Negative language impacts our behavior and treatment of ourselves. Have you phrased your resolution using negative words, such as, don’t or stop [insert bad habit here]? Consider changing your action to something positive and proactive that will help you eliminate the behaviors you’re zeroing in on and would like to change. As is true in many areas of life, it’s not always about what you say, it’s how you say it that drives results.
Take action: Say it out loud to yourself in the mirror! Reciting your resolution should feel inspiring, affirming and encouraging ー like something you can do, and want to do. It shouldn’t feel like a scolding, or cause you to devalue your self-worth. Instead of “Stop being lazy and hitting snooze so many times”, try, “Set alarm 20 minutes earlier in the morning to make extra time in the morning for [insert act of self care].”
Make sure your resolutions are actually something you can take action toward, and you alone. If your goals depend on or include the actions of others, you’re no longer in control of the outcome. If your goal pertains to outcomes you’d like to see at work, in your personal life, or with your friends and family, don’t pin it on the other people or variables that are constantly changing.
Take action: Pin it on yourself, and define what you can do to optimize your relationships and encourage behavior you’d like to see in others. Seeking a promotion? Instead of simply resolving to, “Get the promotion I know I’ve earned”, think about how to proactively encourage the topic. Not enough face time with your manager? Start by scheduling a check-in meeting or review ー you don’t need to wait for your manager to arrange an annual if you have something important on your mind.
Lastly, it’s important to remember that while January and February are peak resolution season for many people, thinking about the micro steps needed to be your best self should be part of a daily routine, all year round. Going micro will make it easier to visualize your goals too, so don’t be afraid to write them down! Comparing yourself to other people crushing their fitness goals, somehow landing a dream job during the pandemic, curating a dreamy new home -or home office!- on instagram or hitting their bucket list of dream projects won’t help you achieve yours.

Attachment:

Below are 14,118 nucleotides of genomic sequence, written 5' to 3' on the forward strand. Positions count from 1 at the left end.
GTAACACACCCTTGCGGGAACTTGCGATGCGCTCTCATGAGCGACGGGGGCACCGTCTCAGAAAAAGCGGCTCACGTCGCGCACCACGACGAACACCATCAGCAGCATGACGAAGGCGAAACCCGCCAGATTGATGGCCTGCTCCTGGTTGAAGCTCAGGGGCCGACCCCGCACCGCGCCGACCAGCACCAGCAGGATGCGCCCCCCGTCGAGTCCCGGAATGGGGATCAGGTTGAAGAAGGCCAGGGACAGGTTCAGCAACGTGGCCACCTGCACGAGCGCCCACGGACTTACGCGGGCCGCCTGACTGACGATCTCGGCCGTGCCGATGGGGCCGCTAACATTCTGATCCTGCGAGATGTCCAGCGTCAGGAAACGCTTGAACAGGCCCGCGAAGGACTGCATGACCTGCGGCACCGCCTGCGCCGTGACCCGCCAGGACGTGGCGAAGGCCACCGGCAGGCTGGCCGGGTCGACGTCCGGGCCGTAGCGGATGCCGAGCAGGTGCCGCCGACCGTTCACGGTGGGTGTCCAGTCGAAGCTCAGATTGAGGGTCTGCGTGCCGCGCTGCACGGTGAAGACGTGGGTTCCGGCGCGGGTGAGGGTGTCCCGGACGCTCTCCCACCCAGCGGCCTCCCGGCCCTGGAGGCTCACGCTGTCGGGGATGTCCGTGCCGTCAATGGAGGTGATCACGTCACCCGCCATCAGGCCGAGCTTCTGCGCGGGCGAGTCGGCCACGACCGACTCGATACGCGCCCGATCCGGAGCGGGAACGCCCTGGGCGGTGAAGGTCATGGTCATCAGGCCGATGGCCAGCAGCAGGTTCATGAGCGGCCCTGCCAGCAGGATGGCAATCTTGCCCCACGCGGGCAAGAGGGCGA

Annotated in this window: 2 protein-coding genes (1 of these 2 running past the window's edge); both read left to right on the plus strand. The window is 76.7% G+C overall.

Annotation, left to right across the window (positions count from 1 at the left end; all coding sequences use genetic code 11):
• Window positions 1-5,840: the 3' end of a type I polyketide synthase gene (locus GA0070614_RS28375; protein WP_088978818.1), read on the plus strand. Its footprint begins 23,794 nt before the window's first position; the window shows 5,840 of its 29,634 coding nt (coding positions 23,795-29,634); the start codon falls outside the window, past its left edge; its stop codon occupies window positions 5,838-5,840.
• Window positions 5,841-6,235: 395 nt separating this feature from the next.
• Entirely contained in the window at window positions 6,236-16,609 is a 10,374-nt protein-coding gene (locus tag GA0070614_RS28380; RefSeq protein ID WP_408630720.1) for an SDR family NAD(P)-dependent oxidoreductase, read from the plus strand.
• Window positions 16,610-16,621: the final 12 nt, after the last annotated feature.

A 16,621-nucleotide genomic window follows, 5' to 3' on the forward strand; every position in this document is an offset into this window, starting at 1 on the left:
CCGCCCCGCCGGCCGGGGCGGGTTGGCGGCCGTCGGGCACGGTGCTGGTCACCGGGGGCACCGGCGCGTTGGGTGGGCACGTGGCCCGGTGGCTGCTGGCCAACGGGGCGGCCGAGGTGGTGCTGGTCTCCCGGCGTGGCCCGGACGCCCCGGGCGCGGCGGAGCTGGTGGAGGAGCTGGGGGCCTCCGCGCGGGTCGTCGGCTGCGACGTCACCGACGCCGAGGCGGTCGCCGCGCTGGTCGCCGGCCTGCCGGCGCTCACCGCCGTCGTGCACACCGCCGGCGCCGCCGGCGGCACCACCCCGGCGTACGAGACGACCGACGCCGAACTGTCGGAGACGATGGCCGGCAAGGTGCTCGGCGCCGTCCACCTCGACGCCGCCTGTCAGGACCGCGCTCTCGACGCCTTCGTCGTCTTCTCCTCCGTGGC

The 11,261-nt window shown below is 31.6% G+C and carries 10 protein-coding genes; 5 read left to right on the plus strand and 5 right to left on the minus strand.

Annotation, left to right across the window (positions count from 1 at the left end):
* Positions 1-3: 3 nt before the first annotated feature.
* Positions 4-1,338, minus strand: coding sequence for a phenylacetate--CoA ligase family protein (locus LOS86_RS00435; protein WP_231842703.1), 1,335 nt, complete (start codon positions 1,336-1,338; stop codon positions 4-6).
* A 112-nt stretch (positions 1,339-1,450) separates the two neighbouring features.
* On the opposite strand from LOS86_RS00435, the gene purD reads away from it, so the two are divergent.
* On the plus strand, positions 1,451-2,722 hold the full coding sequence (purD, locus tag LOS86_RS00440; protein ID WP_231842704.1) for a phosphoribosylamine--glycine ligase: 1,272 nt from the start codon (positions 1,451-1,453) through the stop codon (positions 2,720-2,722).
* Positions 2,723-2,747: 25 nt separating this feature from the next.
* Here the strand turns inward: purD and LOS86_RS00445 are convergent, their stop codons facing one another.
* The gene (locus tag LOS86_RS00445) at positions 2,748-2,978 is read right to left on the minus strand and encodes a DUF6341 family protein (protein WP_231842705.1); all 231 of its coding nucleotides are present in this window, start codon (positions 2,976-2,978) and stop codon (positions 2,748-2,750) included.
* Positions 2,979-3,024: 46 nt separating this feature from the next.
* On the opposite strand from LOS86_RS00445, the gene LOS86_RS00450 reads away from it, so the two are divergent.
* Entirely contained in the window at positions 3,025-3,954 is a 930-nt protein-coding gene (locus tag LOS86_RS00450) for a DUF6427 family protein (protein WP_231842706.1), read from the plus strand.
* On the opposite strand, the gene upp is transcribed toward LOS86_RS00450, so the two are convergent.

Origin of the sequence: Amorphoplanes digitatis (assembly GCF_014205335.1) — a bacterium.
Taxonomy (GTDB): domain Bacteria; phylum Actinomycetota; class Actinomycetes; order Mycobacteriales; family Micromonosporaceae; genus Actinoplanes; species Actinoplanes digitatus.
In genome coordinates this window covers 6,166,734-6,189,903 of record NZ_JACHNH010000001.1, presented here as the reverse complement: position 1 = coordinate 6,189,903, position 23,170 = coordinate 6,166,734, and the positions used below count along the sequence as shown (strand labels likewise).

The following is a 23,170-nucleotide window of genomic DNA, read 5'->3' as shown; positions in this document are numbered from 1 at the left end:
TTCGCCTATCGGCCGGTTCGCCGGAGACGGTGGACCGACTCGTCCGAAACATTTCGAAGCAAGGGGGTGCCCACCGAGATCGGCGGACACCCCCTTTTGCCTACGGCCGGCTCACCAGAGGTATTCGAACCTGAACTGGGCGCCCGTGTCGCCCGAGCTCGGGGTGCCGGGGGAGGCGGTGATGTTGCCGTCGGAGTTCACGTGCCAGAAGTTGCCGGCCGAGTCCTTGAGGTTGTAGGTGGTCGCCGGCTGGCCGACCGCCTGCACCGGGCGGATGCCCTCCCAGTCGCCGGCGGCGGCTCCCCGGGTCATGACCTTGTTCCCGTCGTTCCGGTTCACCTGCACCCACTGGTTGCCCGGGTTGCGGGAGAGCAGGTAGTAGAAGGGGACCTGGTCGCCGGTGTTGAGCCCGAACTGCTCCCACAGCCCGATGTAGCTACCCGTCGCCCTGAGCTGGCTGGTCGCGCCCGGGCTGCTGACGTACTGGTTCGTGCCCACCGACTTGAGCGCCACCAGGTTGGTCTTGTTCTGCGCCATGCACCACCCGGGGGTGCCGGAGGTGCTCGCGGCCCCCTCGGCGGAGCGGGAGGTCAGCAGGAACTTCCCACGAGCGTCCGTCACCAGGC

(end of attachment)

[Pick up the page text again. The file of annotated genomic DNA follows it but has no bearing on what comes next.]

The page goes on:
Your health, community –digital community counts!– and the internet connection enabling you to read this are all things you can practice gratitude for. Recognize the growth you’ve experienced this past year. The greatest strength comes from testing your endurance until you are able to surpass previous limits. Sometimes this happens without psychological awareness that you’ve broken a new barrier. Know that over the past year, you have. Yes, you.
Take Action: Everyone reading this has achieved something simply by enduring the past year they never could have imagined as possible in our lifetime. Take a moment express gratitude for your own personal journey and resilience. Recognizing where you stand can lay the groundwork for where you want to go this year. Taking time out of your morning, a mid-day break, or implementing a bedtime ritual to reflect on what you are thankful and grateful for is a healing practice. Taking time to express gratitude can help you see the forest through the trees, even on the darkest days.
If you follow the above recommendations, your list of micro-resolutions can start to stack up. Taking action can be a powerful antidote to stress, hopelessness and anxiety in many cases. Take control of your goals and resolutions today by taking one micro-step at a time. Let us know how it goes!